Marlon Brando Opens Up to Tennessee Williams

I had no idea that Mar­lon Bran­do was much of a writer, but this 1955 let­ter to Ten­nessee Williams is superb. Per­haps I just can’t help iden­ti­fy­ing him with Stan­ley Kowal­s­ki of the “Napoleon­ic code,” Stel­la!” and “Hoity-toity, describ­in’ me like a ape.” Espe­cial­ly inter­est­ing is his atti­tude towards suc­cess. (Note some of the lan­guage is a lit­tle strong/racy):

I have been afraid for you some­times, because suc­cess sings a dead­ly lul­la­by to most peo­ple. Suc­cess is a real and sub­tle whore, who would like noth­ing bet­ter than to catch you sleep­ing and bite your cock off. You have been as brave as any­body I’ve known, and it is com­fort­ing to think about it. You prob­a­bly don’t think of your­self as brave because nobody who real­ly has courage does, but I know you are and I get food from that.

This pas­sage echoes Williams’ own views on suc­cess, espe­cial­ly his beau­ti­ful (and iron­i­cal­ly inspir­ing) essay On a Street­car Named Suc­cess, writ­ten eight years ear­li­er:

It is nev­er alto­geth­er too late, unless you embrace the Bitch God­dess, as William James called her, with both arms and find in her smoth­er­ing caress­es exact­ly what the home­sick lit­tle boy in you always want­ed, absolute pro­tec­tion and utter effort­less­ness. Secu­ri­ty is a kind of death, I think, and it can come to you in a storm of roy­al­ty checks beside a kid­ney-shaped pool in Bev­er­ly Hills or any­where at all that is removed from the con­di­tions that made you an artist, if that’s what you are or were intend­ed to be. Ask any­one who has expe­ri­enced the kind of suc­cess I am talk­ing about–What good is it? Per­haps to get an hon­est answer you will have to give him a shot of truth-serum but the word he will final­ly groan is unprint­able in gen­teel pub­li­ca­tions.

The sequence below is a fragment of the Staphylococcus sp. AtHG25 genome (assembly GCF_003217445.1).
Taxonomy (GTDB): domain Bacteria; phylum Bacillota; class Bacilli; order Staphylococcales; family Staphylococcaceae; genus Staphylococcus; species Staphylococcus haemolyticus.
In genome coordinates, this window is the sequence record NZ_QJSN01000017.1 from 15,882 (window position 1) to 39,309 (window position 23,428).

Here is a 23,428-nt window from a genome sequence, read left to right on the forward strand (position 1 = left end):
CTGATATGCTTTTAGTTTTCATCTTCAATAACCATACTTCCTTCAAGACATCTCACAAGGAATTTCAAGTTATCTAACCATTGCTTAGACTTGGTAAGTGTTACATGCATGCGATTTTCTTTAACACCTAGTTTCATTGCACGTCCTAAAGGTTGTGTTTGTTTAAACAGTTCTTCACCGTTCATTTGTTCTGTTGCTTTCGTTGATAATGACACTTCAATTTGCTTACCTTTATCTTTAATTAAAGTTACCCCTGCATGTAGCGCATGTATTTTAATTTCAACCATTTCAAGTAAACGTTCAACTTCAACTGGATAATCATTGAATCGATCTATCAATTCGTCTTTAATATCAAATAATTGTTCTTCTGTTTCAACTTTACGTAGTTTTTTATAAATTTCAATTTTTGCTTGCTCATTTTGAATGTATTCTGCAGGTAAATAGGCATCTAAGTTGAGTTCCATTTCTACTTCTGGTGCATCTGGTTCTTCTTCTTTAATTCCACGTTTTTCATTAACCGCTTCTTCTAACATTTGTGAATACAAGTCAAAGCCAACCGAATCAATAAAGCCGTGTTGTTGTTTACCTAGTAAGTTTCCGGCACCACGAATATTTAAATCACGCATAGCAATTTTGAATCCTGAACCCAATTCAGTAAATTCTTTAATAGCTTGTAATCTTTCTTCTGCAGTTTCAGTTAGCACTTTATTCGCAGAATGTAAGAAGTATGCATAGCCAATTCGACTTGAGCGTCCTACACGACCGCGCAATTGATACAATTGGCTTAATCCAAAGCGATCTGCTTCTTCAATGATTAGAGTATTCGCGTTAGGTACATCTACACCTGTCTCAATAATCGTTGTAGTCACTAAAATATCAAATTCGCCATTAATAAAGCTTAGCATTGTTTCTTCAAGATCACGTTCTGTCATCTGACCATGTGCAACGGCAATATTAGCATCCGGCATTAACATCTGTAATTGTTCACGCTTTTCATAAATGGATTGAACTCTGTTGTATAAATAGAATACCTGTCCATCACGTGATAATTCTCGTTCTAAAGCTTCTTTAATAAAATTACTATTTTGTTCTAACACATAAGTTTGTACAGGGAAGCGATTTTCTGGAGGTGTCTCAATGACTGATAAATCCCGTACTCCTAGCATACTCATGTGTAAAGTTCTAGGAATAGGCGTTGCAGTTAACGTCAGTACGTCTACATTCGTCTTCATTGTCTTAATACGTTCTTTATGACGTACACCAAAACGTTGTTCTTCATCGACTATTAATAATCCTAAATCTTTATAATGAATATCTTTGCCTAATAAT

You’ll find the rest of Bran­do’s let­ter (includ­ing an image of the orig­i­nal) — which includes reflec­tions on actors Anna Mag­nani and Burt Lan­cast­er — here.

Wes Alwan lives in Boston, Mass­a­chu­setts, where he works as a writer and researcher and attends the Insti­tute for the Study of Psy­cho­analy­sis and Cul­ture. He also par­tic­i­pates in The Par­tial­ly Exam­ined Life, a pod­cast con­sist­ing of infor­mal dis­cus­sions about philo­soph­i­cal texts by three phi­los­o­phy grad­u­ate school dropouts.

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  • David says:

    Beau­ti­ful­ly and hilar­i­ous­ly writ­ten, both pas­sages. Thanks!

    Regard­ing the con­tent itself, I don’t know if I agree. I guess it depends for whom you’re work­ing. For exam­ple, I feel a respon­si­bil­i­ty to pay for edu­ca­tion for my future chil­dren. My par­ents paid for mine, so it’s sort of a loan passed down through time.

    What this means is that I’m not tak­ing the chances I might oth­er­wise have tak­en. Or that I might take in the future… It feels like I need to make mon­ey and, THEN, I can start actu­al­ly liv­ing.


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